Even though I'd had my whole senior year of high school — or even the years before that — to decide what I wanted to major in, I nonetheless had NO idea. The thought of deciding what I wanted to do for the rest of my life as an 18-year-old high schooler was daunting. I'd only looked at one college, which is where I'm attending now. Encouraged by my parents — and common sense — I also looked at a community college that was in my hometown. I could go there for two years, possibly get an associate of arts, and transfer to the university to get my BA.
Obviously, the typical path is to go immediately to a four-year institution and get a bachelor's. This is what my friends, and virtually everyone else in my class, were doing.
After a lot of thought, I ultimately decided to start at the local community college. I would still be living at home and working the same job I'd had all throughout high school; the only thing that would change is that I'd have to drive a few miles further for school. I learned so much in the two years I was there, in the classroom, about college life, and about myself. While it maybe wasn't the total "college experience" that my peers were getting, it was an experience nonetheless.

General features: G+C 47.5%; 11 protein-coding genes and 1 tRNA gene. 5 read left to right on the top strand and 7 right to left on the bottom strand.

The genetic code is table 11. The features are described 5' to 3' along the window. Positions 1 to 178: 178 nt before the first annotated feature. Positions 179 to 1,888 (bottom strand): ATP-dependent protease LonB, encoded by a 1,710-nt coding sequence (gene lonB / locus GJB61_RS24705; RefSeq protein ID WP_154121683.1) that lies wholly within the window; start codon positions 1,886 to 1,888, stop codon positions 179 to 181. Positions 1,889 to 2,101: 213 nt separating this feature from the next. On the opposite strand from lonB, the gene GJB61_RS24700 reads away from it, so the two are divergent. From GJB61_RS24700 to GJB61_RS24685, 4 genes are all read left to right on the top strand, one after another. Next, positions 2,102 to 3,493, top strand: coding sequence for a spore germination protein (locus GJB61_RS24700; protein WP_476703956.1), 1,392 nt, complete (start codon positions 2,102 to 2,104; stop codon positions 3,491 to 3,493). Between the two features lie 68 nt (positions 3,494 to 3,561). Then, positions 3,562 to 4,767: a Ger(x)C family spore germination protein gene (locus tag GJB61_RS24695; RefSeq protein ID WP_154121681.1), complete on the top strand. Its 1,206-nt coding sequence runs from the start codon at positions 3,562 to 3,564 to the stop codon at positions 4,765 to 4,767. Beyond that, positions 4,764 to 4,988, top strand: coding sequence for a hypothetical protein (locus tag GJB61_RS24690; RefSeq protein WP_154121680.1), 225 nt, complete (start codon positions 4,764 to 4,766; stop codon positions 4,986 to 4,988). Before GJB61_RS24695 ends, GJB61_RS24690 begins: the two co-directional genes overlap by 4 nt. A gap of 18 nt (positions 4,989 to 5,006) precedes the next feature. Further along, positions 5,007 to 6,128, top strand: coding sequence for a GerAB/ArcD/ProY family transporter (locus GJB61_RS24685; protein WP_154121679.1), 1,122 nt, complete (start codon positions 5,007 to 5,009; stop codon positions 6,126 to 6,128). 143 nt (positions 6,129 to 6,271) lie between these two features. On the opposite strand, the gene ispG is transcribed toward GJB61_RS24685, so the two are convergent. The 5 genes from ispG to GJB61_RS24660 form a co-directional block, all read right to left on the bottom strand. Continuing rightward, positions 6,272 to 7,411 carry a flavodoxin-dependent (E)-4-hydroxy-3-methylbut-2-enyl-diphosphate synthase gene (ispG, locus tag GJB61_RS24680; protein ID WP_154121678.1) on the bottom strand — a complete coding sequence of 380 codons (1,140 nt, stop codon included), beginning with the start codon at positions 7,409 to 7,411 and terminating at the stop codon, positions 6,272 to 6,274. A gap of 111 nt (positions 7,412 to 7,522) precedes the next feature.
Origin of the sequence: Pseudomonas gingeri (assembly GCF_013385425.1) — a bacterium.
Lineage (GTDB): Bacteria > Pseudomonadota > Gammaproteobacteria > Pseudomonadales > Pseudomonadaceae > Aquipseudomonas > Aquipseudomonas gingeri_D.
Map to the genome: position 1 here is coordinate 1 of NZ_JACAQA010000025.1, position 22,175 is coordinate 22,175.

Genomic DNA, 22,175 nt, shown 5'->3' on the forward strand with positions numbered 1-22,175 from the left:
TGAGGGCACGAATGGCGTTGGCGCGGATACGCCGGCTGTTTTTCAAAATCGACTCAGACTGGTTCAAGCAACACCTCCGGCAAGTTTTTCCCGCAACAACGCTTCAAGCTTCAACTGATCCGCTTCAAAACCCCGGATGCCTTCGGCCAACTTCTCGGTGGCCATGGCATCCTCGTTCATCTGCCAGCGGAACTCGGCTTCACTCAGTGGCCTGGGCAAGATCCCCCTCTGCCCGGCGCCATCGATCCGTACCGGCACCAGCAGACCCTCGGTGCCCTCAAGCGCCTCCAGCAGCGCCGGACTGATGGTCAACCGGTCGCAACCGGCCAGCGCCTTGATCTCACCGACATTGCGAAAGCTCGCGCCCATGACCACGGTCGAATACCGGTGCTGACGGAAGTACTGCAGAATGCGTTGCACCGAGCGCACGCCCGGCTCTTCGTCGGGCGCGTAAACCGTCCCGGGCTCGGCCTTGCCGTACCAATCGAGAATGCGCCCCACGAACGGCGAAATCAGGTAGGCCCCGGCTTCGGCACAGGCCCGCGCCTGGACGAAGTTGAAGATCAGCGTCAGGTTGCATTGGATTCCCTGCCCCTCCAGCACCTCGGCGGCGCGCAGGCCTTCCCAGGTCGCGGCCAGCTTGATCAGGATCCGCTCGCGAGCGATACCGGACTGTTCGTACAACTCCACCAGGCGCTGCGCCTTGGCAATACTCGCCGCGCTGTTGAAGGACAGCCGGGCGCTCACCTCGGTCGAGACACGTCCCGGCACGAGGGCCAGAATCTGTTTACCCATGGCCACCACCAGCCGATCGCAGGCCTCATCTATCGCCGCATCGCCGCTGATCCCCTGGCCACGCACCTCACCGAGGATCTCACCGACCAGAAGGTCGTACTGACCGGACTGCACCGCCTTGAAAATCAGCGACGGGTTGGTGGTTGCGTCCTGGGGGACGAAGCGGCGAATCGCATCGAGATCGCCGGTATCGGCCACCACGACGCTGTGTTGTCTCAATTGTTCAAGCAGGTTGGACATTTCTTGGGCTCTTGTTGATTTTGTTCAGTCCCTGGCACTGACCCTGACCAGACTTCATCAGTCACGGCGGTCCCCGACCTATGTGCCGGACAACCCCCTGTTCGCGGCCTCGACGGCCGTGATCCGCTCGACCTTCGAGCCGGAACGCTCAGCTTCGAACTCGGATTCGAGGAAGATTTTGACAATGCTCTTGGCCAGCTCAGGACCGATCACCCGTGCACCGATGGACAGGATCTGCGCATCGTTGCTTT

By the time those two years were over and I graduated, I was ready to move away to college and experience something else. It ended up being one of the best decisions I've ever made; I've had amazing experiences here, gotten to know myself more, and met some of my best friends. I know that if I had come here right away, my time here would not at all be the same. So, I'm grateful that I've had the experiences that I've had and met my friends when I did.
Having attended two different colleges, I often compare the two schools in my mind to decide which place was "better" for me in different respects. Though I would say that I've loved my experience at the university more than community college, I can't dismiss my time at the community college as worthless.
Community college ended up being really good for me. As an introvert, it was nice to have the smaller classes and it helped me get out of my shell. Taking various literature classes helped me realize that, as I'd suspected before, I really wanted to major in English, yet another decision I don't regret. I also learned other skills that have been meaningful, like the best places to study (anywhere that's quiet and has a table), how to drive on country roads in the winter (very slowly), and what kind of math and science classes an English major would be best at (none of them).While I love my university and I'm so glad I transferred here, I know that I wouldn't appreciate it as much without my community college experience too. As fond as I am about those first two years, I can't say I miss it. It helped me prepare for my time at college, and maybe even more, and I'm certainly thankful for that.